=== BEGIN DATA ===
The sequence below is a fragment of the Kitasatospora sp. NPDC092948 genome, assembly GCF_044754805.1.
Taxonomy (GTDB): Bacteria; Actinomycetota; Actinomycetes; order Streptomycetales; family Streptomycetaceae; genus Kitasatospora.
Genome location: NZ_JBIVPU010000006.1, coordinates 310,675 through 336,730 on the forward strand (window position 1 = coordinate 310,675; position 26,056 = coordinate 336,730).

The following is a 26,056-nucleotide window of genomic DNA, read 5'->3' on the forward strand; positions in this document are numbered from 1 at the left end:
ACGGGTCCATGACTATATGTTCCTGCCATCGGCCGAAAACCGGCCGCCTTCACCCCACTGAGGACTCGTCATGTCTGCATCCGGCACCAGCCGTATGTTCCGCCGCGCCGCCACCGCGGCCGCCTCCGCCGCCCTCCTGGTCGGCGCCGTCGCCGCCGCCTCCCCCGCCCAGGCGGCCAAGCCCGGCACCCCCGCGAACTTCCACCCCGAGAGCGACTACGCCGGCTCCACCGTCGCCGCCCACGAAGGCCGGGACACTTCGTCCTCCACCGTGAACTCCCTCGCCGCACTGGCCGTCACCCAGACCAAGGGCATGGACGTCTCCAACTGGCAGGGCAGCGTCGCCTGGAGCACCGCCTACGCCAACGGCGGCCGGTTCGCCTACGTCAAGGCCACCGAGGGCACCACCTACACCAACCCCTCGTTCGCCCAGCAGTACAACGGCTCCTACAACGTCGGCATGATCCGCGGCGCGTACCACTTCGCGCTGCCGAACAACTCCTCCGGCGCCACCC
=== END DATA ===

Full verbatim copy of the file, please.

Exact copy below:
The sequence below is a fragment of the Kitasatospora sp. NPDC092948 genome, assembly GCF_044754805.1.
Taxonomy (GTDB): Bacteria; Actinomycetota; Actinomycetes; order Streptomycetales; family Streptomycetaceae; genus Kitasatospora.
Genome location: NZ_JBIVPU010000006.1, coordinates 310,675 through 336,730 on the forward strand (window position 1 = coordinate 310,675; position 26,056 = coordinate 336,730).

The following is a 26,056-nucleotide window of genomic DNA, read 5'->3' on the forward strand; positions in this document are numbered from 1 at the left end:
ACGGGTCCATGACTATATGTTCCTGCCATCGGCCGAAAACCGGCCGCCTTCACCCCACTGAGGACTCGTCATGTCTGCATCCGGCACCAGCCGTATGTTCCGCCGCGCCGCCACCGCGGCCGCCTCCGCCGCCCTCCTGGTCGGCGCCGTCGCCGCCGCCTCCCCCGCCCAGGCGGCCAAGCCCGGCACCCCCGCGAACTTCCACCCCGAGAGCGACTACGCCGGCTCCACCGTCGCCGCCCACGAAGGCCGGGACACTTCGTCCTCCACCGTGAACTCCCTCGCCGCACTGGCCGTCACCCAGACCAAGGGCATGGACGTCTCCAACTGGCAGGGCAGCGTCGCCTGGAGCACCGCCTACGCCAACGGCGGCCGGTTCGCCTACGTCAAGGCCACCGAGGGCACCACCTACACCAACCCCTCGTTCGCCCAGCAGTACAACGGCTCCTACAACGTCGGCATGATCCGCGGCGCGTACCACTTCGCGCTGCCGAACAACTCCTCCGGCGCCACCC